That said, there are a couple of things I like about this page. While Anna uses thumbnails of web pages as in the previous example (minus the computer framing), here she adds a couple of nice touches. For one, when you hover over the image, the page scrolls inside the frame, so you can see a mini version of the entire page if you like. Pretty cool.
In addition, instead of having buttons that take you away from her site, Anna’s buttons say “View Full Sales Page (PDF).” If you click on the button, you get the case study of the project in PDF form that you can read on screen or print to read off screen. Nice!
Portfolio Example 20
What I like about this page: the layout of the copy block next to each project’s screenshot starts with a few words from a testimonial, followed by concise info in a What? Who? Why? Format.
What I don’t like so much: if you click on the projects, you’re taken away from the site instead of having the case study open in another tab. Again, no bueno.
Portfolio Example 21
Andy Barton is a writer and musician from Georgia who does content and copywriting primarily for and about bands. I wanted to show you his portfolio page(s), as it takes an approach different from those above.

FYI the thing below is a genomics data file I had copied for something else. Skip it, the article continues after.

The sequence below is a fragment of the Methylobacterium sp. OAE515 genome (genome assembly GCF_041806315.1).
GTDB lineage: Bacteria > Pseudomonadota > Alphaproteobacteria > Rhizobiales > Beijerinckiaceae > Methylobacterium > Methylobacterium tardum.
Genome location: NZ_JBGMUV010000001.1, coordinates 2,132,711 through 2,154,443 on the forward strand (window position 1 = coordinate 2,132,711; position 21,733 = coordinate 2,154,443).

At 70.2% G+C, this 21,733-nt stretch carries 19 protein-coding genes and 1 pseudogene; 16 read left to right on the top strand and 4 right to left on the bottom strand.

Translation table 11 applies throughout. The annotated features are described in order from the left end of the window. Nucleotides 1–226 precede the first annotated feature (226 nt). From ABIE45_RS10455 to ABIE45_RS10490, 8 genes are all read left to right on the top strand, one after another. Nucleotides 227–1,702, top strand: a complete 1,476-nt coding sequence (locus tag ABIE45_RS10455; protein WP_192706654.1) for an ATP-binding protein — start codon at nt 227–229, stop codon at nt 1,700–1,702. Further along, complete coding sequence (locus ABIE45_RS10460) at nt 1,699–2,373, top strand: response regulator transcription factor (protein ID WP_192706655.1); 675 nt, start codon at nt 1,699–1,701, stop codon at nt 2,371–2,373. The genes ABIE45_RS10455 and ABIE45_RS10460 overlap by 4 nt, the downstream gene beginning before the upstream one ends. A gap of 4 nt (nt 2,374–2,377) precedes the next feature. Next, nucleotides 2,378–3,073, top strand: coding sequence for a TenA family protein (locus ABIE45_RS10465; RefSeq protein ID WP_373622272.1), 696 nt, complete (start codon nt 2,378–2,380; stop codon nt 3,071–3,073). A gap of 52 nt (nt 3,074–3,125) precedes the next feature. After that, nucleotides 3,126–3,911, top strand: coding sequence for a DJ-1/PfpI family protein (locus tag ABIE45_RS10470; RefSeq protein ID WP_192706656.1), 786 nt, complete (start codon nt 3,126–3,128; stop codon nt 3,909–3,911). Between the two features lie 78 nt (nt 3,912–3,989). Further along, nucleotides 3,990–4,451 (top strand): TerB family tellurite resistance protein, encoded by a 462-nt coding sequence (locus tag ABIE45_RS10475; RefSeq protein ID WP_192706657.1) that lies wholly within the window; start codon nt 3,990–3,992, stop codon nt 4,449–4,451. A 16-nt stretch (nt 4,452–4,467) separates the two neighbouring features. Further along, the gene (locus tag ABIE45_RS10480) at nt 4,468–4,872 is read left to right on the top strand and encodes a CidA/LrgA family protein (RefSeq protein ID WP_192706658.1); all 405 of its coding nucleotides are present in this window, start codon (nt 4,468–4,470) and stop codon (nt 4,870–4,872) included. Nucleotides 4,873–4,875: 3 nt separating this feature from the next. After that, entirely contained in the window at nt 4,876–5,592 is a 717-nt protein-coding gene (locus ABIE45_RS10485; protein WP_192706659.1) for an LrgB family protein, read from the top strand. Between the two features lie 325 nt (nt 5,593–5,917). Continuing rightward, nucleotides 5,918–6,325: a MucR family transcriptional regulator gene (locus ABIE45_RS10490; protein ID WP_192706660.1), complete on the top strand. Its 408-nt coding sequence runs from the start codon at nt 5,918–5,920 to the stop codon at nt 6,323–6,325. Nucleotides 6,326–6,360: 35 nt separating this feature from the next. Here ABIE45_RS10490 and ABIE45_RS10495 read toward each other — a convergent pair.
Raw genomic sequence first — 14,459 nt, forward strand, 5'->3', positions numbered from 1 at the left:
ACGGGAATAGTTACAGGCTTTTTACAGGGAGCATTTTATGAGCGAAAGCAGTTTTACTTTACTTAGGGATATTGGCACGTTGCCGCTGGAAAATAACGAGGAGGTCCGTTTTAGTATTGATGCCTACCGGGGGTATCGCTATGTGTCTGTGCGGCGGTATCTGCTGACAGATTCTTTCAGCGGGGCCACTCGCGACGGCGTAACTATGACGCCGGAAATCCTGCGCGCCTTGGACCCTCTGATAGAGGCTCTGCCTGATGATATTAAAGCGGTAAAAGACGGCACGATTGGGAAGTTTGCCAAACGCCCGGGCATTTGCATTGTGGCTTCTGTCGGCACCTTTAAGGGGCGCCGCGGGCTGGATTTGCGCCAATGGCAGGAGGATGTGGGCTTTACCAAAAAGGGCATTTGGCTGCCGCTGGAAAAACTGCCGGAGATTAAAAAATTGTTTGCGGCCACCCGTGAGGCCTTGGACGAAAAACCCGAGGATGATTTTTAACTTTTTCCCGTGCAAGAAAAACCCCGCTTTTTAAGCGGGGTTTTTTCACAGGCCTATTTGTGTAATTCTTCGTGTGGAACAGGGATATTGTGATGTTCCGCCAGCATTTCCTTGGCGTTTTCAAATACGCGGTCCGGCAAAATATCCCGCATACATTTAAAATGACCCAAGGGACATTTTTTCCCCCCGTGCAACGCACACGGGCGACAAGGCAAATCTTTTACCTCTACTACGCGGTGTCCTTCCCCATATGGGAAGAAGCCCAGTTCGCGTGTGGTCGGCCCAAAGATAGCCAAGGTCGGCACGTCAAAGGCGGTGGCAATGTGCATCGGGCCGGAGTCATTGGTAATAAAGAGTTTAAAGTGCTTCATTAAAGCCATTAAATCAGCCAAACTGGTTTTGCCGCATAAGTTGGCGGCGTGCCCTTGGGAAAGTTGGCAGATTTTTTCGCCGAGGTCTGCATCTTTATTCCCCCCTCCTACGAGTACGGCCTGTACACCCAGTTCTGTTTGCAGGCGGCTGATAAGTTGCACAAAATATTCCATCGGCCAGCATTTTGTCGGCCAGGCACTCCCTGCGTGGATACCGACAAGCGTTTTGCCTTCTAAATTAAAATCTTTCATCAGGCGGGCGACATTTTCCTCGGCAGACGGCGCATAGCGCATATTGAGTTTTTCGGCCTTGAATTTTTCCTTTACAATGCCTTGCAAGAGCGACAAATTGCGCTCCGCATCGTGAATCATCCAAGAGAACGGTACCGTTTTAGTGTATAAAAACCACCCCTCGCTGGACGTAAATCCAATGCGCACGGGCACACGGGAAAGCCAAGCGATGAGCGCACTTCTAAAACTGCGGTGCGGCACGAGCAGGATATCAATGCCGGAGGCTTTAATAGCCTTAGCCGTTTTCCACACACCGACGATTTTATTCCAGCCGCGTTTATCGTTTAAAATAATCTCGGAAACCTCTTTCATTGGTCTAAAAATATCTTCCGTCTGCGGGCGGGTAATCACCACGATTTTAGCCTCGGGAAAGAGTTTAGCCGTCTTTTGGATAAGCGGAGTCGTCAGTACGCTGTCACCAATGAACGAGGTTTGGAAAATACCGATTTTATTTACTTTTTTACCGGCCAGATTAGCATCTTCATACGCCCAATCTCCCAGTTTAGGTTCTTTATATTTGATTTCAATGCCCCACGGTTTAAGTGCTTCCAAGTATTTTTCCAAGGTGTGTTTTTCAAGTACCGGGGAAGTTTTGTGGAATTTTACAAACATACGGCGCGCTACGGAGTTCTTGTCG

Instead of giving a short blurb about his projects, then linking to Case Study pages on or off his site, he creates category pages (“Features,” “Reviews,” “Band Bios”) and includes full writing samples from each category.
Case Studies Inside the Copywriter Portfolio:
The goal of a copywriter’s Portfolio page is to get the site visitor to click through to more expansive samples of the writer’s work. Assuming it does its job, the visitor lands on a Case Study page/work sample.
Of course, the quality of the work on these Case Study pages is the main thing that will convince the visitor to hire you (or not). But that doesn’t mean that how your Case Study pages are constructed doesn’t play a role. Of course it does. If the pages are attractive and engaging, that at least allows you to get your foot in the door.
Following are various ways to put your Case Study pages together.
Portfolio Example 22
Copywriter, Selena Hill; Project: Yum Bum Undies
I love the clean format of Selena Hill’s Case Study pages. She presents the basics of each project in a Client > Brief > Solution > Copywriting Services > Client Website format that gives a solid overview of the project without bogging the reader down too much.
She then provides a screenshot of one page from the client’s website with a link to the website—that opens in a new tab, so her site is still open in your browser (yay!).
And at the bottom of each Case Study page, there’s a call to action (with unique language that changes to match the client on that page—very cool).